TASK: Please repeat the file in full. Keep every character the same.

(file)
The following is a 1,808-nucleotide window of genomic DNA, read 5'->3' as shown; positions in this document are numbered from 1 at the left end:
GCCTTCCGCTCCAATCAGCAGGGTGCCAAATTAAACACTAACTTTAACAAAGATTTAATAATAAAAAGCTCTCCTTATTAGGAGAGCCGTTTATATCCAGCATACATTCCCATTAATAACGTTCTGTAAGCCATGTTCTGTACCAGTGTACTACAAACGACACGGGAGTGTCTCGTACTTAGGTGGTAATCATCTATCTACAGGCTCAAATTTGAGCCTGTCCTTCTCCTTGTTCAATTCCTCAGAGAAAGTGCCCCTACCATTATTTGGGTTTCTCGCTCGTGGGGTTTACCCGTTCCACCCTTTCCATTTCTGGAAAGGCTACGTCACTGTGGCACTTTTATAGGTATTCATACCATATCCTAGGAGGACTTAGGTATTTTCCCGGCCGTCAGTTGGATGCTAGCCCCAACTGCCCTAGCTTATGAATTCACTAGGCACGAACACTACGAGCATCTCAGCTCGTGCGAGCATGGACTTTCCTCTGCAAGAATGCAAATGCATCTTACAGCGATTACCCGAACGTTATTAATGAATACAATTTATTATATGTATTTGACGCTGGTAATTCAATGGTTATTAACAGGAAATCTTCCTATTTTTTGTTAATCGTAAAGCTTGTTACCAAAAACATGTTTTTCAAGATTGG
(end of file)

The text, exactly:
The following is a 1,808-nucleotide window of genomic DNA, read 5'->3' as shown; positions in this document are numbered from 1 at the left end:
GCCTTCCGCTCCAATCAGCAGGGTGCCAAATTAAACACTAACTTTAACAAAGATTTAATAATAAAAAGCTCTCCTTATTAGGAGAGCCGTTTATATCCAGCATACATTCCCATTAATAACGTTCTGTAAGCCATGTTCTGTACCAGTGTACTACAAACGACACGGGAGTGTCTCGTACTTAGGTGGTAATCATCTATCTACAGGCTCAAATTTGAGCCTGTCCTTCTCCTTGTTCAATTCCTCAGAGAAAGTGCCCCTACCATTATTTGGGTTTCTCGCTCGTGGGGTTTACCCGTTCCACCCTTTCCATTTCTGGAAAGGCTACGTCACTGTGGCACTTTTATAGGTATTCATACCATATCCTAGGAGGACTTAGGTATTTTCCCGGCCGTCAGTTGGATGCTAGCCCCAACTGCCCTAGCTTATGAATTCACTAGGCACGAACACTACGAGCATCTCAGCTCGTGCGAGCATGGACTTTCCTCTGCAAGAATGCAAATGCATCTTACAGCGATTACCCGAACGTTATTAATGAATACAATTTATTATATGTATTTGACGCTGGTAATTCAATGGTTATTAACAGGAAATCTTCCTATTTTTTGTTAATCGTAAAGCTTGTTACCAAAAACATGTTTTTCAAGATTGG